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Cillian Murphy Biography:

In typical Irish fashion—roundabout rather than direct—Cillian Murphy decided to become an actor. After cutting his teeth creatively as an amateur musician and later dropping out of law school, Murphy segued into acting by pestering a local theater director into giving him an audition. With no clear plan and gaping holes in his acting repertoire, Murphy began earning parts in local plays. But it was his turn in the stark two character drama, “Disco Pigs,” that propelled him into a bona fide actor. Originally set to run for three weeks in a 40-seat theater, “Disco Pigs” became a surprise hit, taking Murphy and co-star Eileen Walsh from Cork to Dublin, Edinburgh and London’s famed West End. For Murphy, it was the start of a life and career hitherto unfathomed.

Born in Cork, Ireland, to schoolteacher parents, Murphy’s first passion was music. He formed a band with his younger brother called the Sons of Mr. Green Genes—an ode to Frank Zappa—which Murphy described in the New York Times as being “very much like 20-year-olds showing off how proficient they were with their instruments.” Much to the relief of his parents, he dropped his musical ambitions to study law at University College Cork. His interest in law waned rather quickly, however—a year and a half to be exact—and Murphy drifted elsewhere, namely the Corcadorca Theater Company, a local theater where he began harassing the director who cast him in “Disco Pigs.” The play opened to rave reviews and remained a European staple throughout the years. It was then turned into a film in 2001 by Kirsten Sheridan, daughter of famed Irish director Jim Sheridan. Murphy reprised his role onscreen, but reviews were not as glowing for the film as for the play.

Eighteen months of touring with “Disco Pigs” led to an Irish rendition of “Much Ado About Nothing,” the first—and possibly last—Shakespeare in the young thespian’s career. Given the part of the “love interest”—possibly Benedick, but his memory has been foggy on the matter—Murphy felt he was saddled with the most boring character in the play. He then made his film debut in “The Trench” (1999), a dramatization about the lead-up to the Battle of the Somme during World War I in which Murphy’s character was blown to bits in the first thirty minutes. Murphy next appeared in “Sunburn” (1999), playing a slacker vacationing on Long Island whose reckless behavior forces him to reevaluate his life and the troubles that await him back in Ireland. After a supporting role in the Irish-produced “Catch the Sun” (2000), Murphy played the abused son of a Depression-era father (Colm Meaney) hell-bent on ruining the life of a local Irish businessman (Adrian Dunbar).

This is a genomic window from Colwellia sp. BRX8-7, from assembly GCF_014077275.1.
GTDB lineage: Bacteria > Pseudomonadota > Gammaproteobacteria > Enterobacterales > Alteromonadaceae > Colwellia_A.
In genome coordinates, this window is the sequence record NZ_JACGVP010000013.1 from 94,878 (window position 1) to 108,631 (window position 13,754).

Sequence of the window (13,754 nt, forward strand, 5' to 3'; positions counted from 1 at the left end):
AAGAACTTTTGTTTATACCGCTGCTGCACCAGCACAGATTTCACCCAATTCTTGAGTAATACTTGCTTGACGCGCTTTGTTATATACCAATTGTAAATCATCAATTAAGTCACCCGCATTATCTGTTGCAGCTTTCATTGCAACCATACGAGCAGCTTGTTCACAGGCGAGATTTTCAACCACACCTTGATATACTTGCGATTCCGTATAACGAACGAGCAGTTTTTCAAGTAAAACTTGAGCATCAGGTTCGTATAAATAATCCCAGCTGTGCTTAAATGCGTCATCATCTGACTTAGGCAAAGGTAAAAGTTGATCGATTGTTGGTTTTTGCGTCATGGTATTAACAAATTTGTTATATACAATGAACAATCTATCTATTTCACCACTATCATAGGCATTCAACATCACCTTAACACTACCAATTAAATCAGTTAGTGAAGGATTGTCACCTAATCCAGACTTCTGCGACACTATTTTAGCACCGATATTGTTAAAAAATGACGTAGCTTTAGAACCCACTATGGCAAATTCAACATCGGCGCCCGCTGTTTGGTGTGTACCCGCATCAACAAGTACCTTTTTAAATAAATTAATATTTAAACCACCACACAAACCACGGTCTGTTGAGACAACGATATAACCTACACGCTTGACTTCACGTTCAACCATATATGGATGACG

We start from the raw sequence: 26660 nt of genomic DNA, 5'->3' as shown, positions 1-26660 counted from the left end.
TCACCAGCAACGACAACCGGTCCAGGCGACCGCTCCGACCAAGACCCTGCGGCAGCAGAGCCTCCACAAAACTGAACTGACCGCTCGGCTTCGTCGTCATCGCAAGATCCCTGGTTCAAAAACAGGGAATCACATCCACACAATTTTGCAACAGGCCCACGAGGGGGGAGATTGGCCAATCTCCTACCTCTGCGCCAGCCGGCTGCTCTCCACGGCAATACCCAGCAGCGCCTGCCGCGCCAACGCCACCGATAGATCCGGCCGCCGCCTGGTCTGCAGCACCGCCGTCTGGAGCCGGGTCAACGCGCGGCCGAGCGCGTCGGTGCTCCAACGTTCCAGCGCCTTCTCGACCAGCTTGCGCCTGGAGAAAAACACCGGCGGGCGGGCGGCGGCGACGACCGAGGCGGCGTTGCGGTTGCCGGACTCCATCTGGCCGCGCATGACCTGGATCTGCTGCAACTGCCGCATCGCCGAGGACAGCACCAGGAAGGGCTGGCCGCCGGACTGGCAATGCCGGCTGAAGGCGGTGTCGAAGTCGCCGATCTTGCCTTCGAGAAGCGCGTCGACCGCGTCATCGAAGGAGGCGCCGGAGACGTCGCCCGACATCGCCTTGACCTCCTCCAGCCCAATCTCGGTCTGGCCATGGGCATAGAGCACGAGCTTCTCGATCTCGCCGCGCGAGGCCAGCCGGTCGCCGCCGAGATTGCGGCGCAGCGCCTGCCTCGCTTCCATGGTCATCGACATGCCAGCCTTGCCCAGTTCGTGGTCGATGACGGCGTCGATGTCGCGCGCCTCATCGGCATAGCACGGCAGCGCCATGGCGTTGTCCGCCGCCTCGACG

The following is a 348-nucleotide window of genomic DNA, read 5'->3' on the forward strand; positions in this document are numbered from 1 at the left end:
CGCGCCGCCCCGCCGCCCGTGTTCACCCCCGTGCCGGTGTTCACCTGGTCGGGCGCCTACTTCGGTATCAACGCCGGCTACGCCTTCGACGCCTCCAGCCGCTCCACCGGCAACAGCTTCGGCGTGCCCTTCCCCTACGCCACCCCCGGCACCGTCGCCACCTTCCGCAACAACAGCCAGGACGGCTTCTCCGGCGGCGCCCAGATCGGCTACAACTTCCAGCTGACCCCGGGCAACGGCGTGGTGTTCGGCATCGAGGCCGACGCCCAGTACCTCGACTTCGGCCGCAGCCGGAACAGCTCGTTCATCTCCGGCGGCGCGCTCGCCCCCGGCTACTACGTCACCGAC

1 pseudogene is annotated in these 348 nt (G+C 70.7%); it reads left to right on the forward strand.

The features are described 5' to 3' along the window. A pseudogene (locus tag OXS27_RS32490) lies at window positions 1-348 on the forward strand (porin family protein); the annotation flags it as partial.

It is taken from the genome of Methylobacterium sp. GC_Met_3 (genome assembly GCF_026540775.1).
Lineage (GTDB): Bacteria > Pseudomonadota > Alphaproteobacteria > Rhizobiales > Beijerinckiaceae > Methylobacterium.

Murphy got his big break in “28 Days Later” (2002), Danny Boyle’s sci-fi horror feature about a virus released by monkeys that drives people into a homicidal rage and nearly wipes out the British population. Playing a bicycle courier who awakens in hospital after the virus has spread, he joins a couple survivors and seeks a group of soldiers with answers to the infection. “28 Days Later” went on to become the surprise hit of the summer and the most talked about movie of 2002. Meanwhile, Murphy was offered bigger and better roles thanks to the exposure from “28 Days Later.” He was a peasant boy who romances a young girl (Scarlett Johansson) who‘s the subject of Johannes Vermeer’s famous painting in “The Girl With the Pearl Earring” (2003). After playing a deserting soldier in “Cold Mountain” (2003), he appeared in “Intermission” (2004) as a sorry sod whose trial breakup with his girlfriend (Kelly MacDonald) leads him to eagerly participate in a robbery that leads to disaster.

Meanwhile, his theater career continued unabated with a turn as the emotionally fragile Konstantin in Anton Chekhov’s “The Seagull,” staged at King’s Theatre in Edinburgh. Murphy was propelled into the limelight after appearing as Dr. Jonathan Crane (a.k.a. Scarecrow) in Christopher Nolan’s excellent “Batman Begins” (2005), a return to form—and then some—for the series after the debacle of Joel Schumacher. Murphy--who was considered to play Batman/Bruce Wayne—turned in an appropriately creepy and magnetic turn as the fearsome Scarecrow, adding a bit of much-needed zaniness to the serious proceedings. He quickly followed up with the engaging Wes Craven-directed thriller "Red Eye" (2005), playing the not-so-subtly named Jackson Ripner, a mysterious man who menaces a resourceful hotel employee (Rachel McAdams) during a red-eye flight, forcing her to switch the room of a political figure marked for assassination in exchange for her father's life. The actor proved both a charismatic leading man and a fearsome villain, never allowing his performance to descend into camp.

He then returned to Ireland to star in Neil Jordan’s “Breakfast on Pluto” (2005), playing transvestite Patrick “Kitten” Braden, an aspiring model turned prostitute and IRA bomber. Murphy called the role “to die for” because of the strange story and lack of genre restrictions. Murphy then returned to his native Ireland during summer 2005 to film “The Wind That Shakes the Barley,” a period drama set during the Irish Civil War in 1919 in which he played one of two brothers who join the guerillas to fight the British Black and Tan squads trying to prevent their country from gaining independence.


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